Screen Gems Cartoons

From Audiovisual Identity Database

Descriptions by
Lenhill, Mr. Logo Lord, and garfield13

Captures by
Lenhill, Mr. Logo Lord, and garfield13

Editions by
Lenhill, V of Doom, Bob Fish, garfield13, and DatuDimatablan


Charles B. Mintz and his wife Margaret J. Winkler opened their animation studio in 1929 to produce animated film shorts, using various vanity cards, which include "Color Rhapsody", "Phantasy", and "Fable" among others. Columbia Pictures Corporation released their cartoons and then later acquired a stake in the company in 1933 and launched "Screen Gems". However, when Mintz became indebted to Columbia in 1939, he ended up selling his studio to them. Under new management, the Screen Gems became a full time animation studio in 1940 until 1946 when Columbia closed its animation unit.

The "Screen Gems" name was inspired by an early Columbia Pictures slogan, "Gems of the Screen", itself based on an American patriotic song entitled "Columbia, the Gem of the Ocean".

Columbia later revived the "Screen Gems" name for its its television arm, and then as Sony's genre film division.

General Titles

1st Logo (1929-1939)

Note: Krazy Kat was the first cartoon series ever to be produced at the Mintz-Winkler studio.

Logo: It's Columbia Pictures' then-current print logo used onscreen. Usually it was used as a closing logo, with the print logo framed by a TV screen-like outline, the cartoon series' name at the top and the text "Recorded by RCA Victor "HIGH FIDELITY" Sound System" below the logo, which is overlapped by "The End" in a fancy script font.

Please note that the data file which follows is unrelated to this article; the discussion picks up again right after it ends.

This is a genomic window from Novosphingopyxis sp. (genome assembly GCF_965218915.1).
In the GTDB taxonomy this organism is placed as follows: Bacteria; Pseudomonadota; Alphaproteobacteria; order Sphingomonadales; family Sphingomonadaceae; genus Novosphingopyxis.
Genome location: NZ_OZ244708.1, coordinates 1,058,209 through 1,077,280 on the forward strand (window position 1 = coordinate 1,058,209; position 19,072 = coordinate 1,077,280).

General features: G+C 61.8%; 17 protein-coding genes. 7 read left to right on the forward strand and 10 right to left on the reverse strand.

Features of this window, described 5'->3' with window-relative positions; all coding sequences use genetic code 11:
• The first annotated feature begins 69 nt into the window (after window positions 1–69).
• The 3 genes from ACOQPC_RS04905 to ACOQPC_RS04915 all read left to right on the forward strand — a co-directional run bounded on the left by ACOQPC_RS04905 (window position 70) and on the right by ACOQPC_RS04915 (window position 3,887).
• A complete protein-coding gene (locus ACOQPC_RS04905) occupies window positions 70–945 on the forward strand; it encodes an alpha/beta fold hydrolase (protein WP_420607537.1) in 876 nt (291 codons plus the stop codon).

Variants: On Krazy Kat, the logo can be barely seen on the second card of the opening credits.

Closing Title: Same as the opening, but instead of the credits, we can now see clearly the Columbia Pictures print logo overlapped by the "The End" written in script and "A KRAZY KAT COMIC" below. Later in 1930, the disclaimer changed to "A WINKLER KRAZY KAT COMIC".

Technique: None. For Krazy Kat, 2D animation is used, but it is unknown if the curtains were also animated.

Music/Sounds: The intro/outro of the cartoon's music, or a custom fanfare.

Availability: Rare, as many of the Krazy Kat shorts were reissued by Samba Pictures, Inc.

2nd Logo (1938-1946)

Logo: It's Columbia Pictures' 1936 logo, noticeably redrawn, with the words "COLUMBIA" in chiseled letters and the clouds behind the Torch Lady (who is holding an American flag) drawn in blue. It also has the cartoon series name and "IN TECHNICOLOR" overlapping the pedestal. Starting in 1942, the American flag was changed into a plain drape (as in the movie logo). Two color schemes for the 1942 variant are known:

  • Orange clouds, purple company name, with the Torch Lady holding a pink (or purple due to film deterioration) drape.
  • Blue clouds, navy blue company name, with the Torch Lady holding a periwinkle drape.

Closing Title: TBA

Technique: None.

Music/Sounds: The theme of the cartoon.

Availability: TBA

3rd Logo (1939-1945)